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Pemberton council waives development fees for Harrow Road affordable housing project

Sea to Sky Community Service building expected to be completed within five years
Harrow road rendering
An artist's rendering showing what the Harrow Road apartment complex will look like after completion.

An affordable housing project in Pemberton is getting an assist after council agreed to waive associated development fees.

The request from Sea to Sky Community Services for the project on Harrow Road was considered at the Village of Pemberton’s (VOP) Nov. 21 council meeting.

With council’s approval, the VOP will waive development fees associated with the project totalling $311,383.

Sea to Sky Community Services (SSCS) submitted the request in June 2022, along with a rationale letter detailing the benefits the project will bring to the community.

The community service provider first opened a small office in Pemberton in 1992, the letter said.

“Today, SSCS operates 32 programs locally in Pemberton serving 2,241 individuals,” it said. “We invest $2 million (2022 budget) in programs and services in Pemberton and currently employ 15 full-time employees.”

Located at Harrow Road and Highway 99, the 63-unit, five-storey building will feature a mix of one-, two-, and three-bedroom units, with 30 per cent allocated for market rentals, 50 per cent for “rent geared to income” and 20 per cent for low- income households. The 9,000-square-foot bottom floor will be used for SSCS’ new offices—in which they will run 28 of the 40 programs they offer throughout the Sea to Sky—with the rest of the space slated for commercial uses. The project is “highly likely” to be completed within five years.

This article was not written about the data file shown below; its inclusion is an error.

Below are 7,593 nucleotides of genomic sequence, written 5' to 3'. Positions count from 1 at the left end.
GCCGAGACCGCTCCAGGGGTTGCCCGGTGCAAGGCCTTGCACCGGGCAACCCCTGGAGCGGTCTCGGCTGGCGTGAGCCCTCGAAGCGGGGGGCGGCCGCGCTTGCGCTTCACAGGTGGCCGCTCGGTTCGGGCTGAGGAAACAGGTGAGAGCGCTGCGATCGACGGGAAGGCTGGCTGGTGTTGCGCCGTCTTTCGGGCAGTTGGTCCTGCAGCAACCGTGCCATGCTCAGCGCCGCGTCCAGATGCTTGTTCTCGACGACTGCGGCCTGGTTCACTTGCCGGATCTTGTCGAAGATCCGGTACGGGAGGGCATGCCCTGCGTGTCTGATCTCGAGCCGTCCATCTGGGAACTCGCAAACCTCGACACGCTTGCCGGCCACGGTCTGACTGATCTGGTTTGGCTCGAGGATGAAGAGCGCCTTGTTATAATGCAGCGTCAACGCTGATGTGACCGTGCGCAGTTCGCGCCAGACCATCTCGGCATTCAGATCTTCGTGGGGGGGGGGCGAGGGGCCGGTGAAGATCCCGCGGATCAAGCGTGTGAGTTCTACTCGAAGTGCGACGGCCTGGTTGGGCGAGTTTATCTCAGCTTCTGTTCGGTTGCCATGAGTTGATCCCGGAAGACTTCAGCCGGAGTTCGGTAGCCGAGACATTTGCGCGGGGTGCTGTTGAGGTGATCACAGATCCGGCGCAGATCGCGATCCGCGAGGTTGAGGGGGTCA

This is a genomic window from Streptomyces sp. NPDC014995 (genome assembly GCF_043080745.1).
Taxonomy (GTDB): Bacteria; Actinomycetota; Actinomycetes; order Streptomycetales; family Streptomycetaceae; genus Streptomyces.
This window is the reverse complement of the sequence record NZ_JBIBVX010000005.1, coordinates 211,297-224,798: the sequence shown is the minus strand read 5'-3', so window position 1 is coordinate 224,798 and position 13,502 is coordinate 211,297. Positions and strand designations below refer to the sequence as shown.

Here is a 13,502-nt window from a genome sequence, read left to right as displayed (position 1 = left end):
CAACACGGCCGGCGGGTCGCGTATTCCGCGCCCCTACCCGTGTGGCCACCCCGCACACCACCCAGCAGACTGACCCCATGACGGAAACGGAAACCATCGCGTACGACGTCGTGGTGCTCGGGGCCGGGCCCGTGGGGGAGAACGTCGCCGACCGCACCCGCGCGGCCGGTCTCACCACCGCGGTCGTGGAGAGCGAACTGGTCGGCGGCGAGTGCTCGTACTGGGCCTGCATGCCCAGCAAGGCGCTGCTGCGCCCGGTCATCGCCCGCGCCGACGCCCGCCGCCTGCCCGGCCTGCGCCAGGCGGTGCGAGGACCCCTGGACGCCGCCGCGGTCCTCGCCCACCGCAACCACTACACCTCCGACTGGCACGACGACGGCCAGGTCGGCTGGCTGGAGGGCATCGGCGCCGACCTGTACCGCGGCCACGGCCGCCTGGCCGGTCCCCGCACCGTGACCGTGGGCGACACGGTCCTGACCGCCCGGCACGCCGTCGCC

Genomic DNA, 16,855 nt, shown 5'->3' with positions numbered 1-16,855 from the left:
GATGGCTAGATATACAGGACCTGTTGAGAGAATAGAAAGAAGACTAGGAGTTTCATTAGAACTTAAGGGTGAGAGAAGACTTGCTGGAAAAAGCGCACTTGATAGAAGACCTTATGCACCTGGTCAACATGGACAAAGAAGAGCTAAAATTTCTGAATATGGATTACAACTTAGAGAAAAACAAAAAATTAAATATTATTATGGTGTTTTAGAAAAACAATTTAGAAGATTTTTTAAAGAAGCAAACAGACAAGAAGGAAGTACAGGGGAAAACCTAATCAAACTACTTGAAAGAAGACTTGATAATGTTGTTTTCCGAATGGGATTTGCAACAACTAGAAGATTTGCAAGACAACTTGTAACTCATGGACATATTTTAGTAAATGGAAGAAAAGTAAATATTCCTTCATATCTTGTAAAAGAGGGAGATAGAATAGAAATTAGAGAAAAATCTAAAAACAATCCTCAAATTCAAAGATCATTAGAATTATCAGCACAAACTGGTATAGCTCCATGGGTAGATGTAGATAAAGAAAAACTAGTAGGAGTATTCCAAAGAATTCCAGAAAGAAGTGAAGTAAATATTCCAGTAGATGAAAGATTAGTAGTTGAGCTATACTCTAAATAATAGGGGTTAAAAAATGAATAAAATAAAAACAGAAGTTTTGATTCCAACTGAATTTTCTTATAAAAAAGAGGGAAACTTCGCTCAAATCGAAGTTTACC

A two-year permissive tax exemption was previously adopted at a council meeting on Oct. 31. In 2024, the estimated amount of foregone municipal tax stemming from the Harrow Road project will be $4,691. In 2025, it will be $5,066.

McCrae explained the development application fees of $35,350 were already paid, so they will have to be refunded. Building permit fees are still due, and total $250,833, while water and sewer connection fees will come to $25,200.

Council was presented with two options: Either grant 100 per cent of the fees requested for refund and waiver by SSCS, or refer the request back to staff with considerations.

Councillor Ted Craddock put forward a motion to move forward with Option 1, which was carried.

Coun. Katrina Nightingale asked if there is a best practice when it comes to deciding which projects qualify for their fees to be waived.

Manager of development services Scott McCrae said Pemberton is off-market for projects like this, and therefore different to larger cities with tier systems.

“There are a variety of ways to approach this,” he said. “We looked at Squamish for our waiver policy. It would make sense to keep this as a largely discretionary thing for council.”

SSCS is eyeing 2025 as a possible move-in date for the new building.

“It has been an incredibly rewarding process for us,” said Jaye Russell, executive director of SSCS, after the project’s approval in October 2022. “We’re so proud of the community, we’re so grateful for the support of mayor and council … We are just so excited to bring this incredible resource to the community that will have such a great impact in the short and long term.

“Above all, we’re so committed to being a good neighbour and continuing to be of service to the community.”